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Heritage 50: Asian Art Museum Moves into the Main and the Fight for the Piazzoni murals

The Land (1932), by Gottardo Piazzoni in the Piazzoni Murals Room at the de Young Museum. Photo by Stephen J. Bodio.

When the Asian Art Museum opened in its new home in the former Old Main Library building in March 2003, Heritage announced the news with a concession: “The preservation battle over the planned treatment of the historic Civic Center resource is in the past, and it is time to consider the resulting facility on its own architectural terms, as much as possible.” (Heritage News, May/June 2003)

In 1998, when it was announced that the San Francisco Public Library’s Main Library branch was slated to move to a new facility the Asian Art Museum, which was previously housed in a wing of the de Young Museum in Golden Gate Park, was given the green-light to convert the building into a new state-of-the-art showcase. At the time, Heritage disagreed with the museum’s plans to alter and adapt the George Kelham-designed Beaux Arts building constructed as San Francisco’s Main Library in 1917.

[Interior of Main Library – Reading Room] 1917. San Francisco Historical Photograph Collection, San Francisco Public Library. AAD-2744.

Shriners Parade on McAllister Street. View east from City Hall towards Old Main Library. June 13, 1922. (OpenSFHistory / wnp36.02870)

Gottardo Piazzoni painting The Land mural on the second floor of the Old Main Library. May 20, 1932. San Francisco Historical Photograph Collection, San Francisco Public Library. AAF-0021

Heritage fought proposed alterations to the old Main Library building for almost two years (including in court), specifically opposing rehabilitation plans affecting significant interior features such as the loggia and the main reading rooms. Prominently lining the walls of the loggia were a series of murals by Swiss-born California artist Gottardo Piazzoni (1872-1945). Slated for removal, the murals were a focus of Heritage’s opposition to the Asian Art Museum plans.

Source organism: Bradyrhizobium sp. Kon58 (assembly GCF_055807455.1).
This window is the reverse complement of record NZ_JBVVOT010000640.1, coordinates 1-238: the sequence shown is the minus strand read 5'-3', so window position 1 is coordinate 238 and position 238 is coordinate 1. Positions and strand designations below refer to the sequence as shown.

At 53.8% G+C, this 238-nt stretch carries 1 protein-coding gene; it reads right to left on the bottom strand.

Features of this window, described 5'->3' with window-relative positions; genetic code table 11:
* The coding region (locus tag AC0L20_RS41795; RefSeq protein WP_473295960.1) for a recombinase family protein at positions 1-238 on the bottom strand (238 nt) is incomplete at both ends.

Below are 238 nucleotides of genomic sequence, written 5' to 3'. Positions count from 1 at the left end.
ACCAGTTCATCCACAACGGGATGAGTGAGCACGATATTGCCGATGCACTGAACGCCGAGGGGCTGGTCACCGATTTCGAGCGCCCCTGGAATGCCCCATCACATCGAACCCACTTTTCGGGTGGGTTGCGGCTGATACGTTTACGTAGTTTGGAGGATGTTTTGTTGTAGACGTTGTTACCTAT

Parade passing Public Library, Scottish Marching Band, Army armored fighting vehicle, c. 1952. (OpenSFHistory / wnp25.2534)

The Asian Art Museum in 2015. Changes to the facade include a mansard-like roof addition.

The San Francisco Superior Court rejected a stay to prevent the Asian Art Museum from proceeding with construction during the course of litigation. Given the likelihood that an appeal process could take a full year more—with work moving forward all the while—the Heritage board decided to give up the fight.

The loggia in what is now the Asian Art Museum. The window openings onto the atrium behind were where the Piazzoni murals originally resided.

For Heritage, it was a loss in more ways than one. Long-time research assistant William Beutner has argued that by fighting to keep the murals in place, Heritage alienated many in the Asian-American community who wanted to make a new home for the museum a reality.

Piazzoni mural, The Sea (1931), in the Piazzoni Murals Room at the de Young Museum. Photo by Stephen J. Bodio.

Today, the murals are situated in the de Young Museum in Golden Gate Park. The Asian Art Museum funded their beautiful restoration and they are on public display in specially designed light-filled space viewed by thousands of museum visitors each year. While the Old Main fight strained community relations and felt like a disheartening preservation loss in 2003, without it, the murals may not be on display today. All involved in the issue have probably considered different approaches, more collaborative attitudes taken, and that includes Heritage. But from the vantage point of 2021, the old preservation loss now feels like a positive outcome.


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